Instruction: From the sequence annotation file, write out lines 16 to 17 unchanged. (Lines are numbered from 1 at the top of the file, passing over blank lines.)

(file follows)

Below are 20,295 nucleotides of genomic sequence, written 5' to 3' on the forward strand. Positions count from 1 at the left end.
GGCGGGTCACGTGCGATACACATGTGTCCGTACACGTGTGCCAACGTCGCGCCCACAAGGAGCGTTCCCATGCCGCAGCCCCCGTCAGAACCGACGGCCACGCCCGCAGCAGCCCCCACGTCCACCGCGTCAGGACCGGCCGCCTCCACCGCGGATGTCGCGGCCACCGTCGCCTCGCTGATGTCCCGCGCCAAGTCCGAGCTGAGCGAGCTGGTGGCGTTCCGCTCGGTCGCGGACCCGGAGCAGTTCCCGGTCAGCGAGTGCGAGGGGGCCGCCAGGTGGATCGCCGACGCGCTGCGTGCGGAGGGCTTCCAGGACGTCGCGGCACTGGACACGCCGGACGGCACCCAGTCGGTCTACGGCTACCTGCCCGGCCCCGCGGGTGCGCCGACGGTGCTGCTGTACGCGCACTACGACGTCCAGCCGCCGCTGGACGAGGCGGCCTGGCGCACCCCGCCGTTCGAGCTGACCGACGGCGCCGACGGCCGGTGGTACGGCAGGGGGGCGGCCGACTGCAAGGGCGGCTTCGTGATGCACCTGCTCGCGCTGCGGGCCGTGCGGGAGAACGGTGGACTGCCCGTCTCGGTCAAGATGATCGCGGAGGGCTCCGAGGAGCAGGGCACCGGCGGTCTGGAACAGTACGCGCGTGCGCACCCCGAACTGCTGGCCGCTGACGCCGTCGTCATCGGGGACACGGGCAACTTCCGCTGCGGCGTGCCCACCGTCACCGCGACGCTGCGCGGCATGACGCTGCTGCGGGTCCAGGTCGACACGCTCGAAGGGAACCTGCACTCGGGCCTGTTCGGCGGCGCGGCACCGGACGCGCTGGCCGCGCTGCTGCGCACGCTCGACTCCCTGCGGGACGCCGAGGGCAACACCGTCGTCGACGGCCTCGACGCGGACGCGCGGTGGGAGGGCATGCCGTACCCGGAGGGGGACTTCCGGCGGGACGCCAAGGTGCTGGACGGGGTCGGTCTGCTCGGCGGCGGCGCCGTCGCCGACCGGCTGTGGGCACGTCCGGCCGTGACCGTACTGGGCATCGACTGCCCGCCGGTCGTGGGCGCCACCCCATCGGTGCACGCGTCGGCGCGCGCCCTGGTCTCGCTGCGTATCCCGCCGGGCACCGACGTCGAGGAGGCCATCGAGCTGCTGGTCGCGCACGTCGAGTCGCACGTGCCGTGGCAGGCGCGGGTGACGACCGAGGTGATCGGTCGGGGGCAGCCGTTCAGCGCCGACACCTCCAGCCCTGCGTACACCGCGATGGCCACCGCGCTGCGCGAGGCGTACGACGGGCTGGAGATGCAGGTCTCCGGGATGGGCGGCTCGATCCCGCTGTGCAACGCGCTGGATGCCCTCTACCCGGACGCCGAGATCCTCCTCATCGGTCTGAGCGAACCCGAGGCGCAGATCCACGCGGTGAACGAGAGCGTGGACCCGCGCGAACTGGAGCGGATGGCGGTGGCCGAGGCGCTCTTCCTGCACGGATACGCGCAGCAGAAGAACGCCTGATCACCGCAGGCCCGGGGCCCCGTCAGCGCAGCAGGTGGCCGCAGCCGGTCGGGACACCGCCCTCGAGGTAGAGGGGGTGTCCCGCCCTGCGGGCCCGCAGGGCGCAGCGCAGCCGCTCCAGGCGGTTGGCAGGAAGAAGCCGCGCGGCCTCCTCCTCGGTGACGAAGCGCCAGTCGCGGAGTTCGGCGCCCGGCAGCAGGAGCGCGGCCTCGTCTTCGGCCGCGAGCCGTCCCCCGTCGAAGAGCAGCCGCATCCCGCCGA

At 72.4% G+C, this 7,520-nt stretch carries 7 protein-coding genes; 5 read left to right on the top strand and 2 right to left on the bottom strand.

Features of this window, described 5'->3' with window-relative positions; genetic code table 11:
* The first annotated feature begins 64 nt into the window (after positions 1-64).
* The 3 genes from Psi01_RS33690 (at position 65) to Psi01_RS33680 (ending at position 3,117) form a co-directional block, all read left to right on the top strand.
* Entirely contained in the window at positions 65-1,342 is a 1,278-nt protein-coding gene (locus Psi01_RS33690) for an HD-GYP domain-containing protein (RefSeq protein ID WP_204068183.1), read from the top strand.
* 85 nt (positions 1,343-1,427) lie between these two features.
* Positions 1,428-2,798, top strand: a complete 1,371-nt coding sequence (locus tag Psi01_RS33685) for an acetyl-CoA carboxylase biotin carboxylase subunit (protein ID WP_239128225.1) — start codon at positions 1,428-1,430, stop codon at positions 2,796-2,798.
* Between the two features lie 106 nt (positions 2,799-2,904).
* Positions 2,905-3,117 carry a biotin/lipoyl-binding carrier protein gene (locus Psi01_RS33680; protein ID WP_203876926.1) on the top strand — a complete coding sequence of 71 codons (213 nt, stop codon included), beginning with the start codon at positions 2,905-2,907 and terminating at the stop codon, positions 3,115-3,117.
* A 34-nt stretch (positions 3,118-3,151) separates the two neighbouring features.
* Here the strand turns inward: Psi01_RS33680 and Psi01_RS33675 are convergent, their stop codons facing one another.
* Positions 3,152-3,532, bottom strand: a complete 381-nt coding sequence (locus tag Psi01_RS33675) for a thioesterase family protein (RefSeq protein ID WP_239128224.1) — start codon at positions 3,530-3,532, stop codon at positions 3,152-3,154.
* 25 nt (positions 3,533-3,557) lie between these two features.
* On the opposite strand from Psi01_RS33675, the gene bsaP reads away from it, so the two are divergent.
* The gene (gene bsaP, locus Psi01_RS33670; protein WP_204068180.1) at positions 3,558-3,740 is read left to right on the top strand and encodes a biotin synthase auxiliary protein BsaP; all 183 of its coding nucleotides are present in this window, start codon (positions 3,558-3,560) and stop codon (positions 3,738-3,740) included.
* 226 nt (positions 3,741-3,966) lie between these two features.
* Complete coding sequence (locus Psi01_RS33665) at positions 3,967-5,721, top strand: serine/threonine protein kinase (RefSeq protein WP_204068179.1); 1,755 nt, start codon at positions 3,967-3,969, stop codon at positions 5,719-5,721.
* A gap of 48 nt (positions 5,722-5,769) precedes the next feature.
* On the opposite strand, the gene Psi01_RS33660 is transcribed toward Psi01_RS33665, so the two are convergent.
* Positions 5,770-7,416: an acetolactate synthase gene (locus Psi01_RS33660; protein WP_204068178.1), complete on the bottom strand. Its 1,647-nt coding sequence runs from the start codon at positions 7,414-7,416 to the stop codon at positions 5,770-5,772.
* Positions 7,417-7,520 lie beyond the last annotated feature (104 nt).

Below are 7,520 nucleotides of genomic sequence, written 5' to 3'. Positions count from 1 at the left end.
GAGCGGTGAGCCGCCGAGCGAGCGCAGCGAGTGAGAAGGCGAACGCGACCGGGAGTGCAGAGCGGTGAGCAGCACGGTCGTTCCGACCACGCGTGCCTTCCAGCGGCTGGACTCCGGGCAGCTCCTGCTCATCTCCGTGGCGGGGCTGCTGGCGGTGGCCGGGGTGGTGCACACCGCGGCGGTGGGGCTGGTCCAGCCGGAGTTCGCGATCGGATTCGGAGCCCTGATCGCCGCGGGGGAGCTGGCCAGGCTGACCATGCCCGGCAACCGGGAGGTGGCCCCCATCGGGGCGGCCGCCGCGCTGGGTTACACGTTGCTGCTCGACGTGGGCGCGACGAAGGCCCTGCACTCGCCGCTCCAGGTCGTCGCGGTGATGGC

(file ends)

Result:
* On the opposite strand from Psi01_RS33675, the gene bsaP reads away from it, so the two are divergent.
* The gene (gene bsaP, locus Psi01_RS33670; protein WP_204068180.1) at positions 3,558-3,740 is read left to right on the top strand and encodes a biotin synthase auxiliary protein BsaP; all 183 of its coding nucleotides are present in this window, start codon (positions 3,558-3,560) and stop codon (positions 3,738-3,740) included.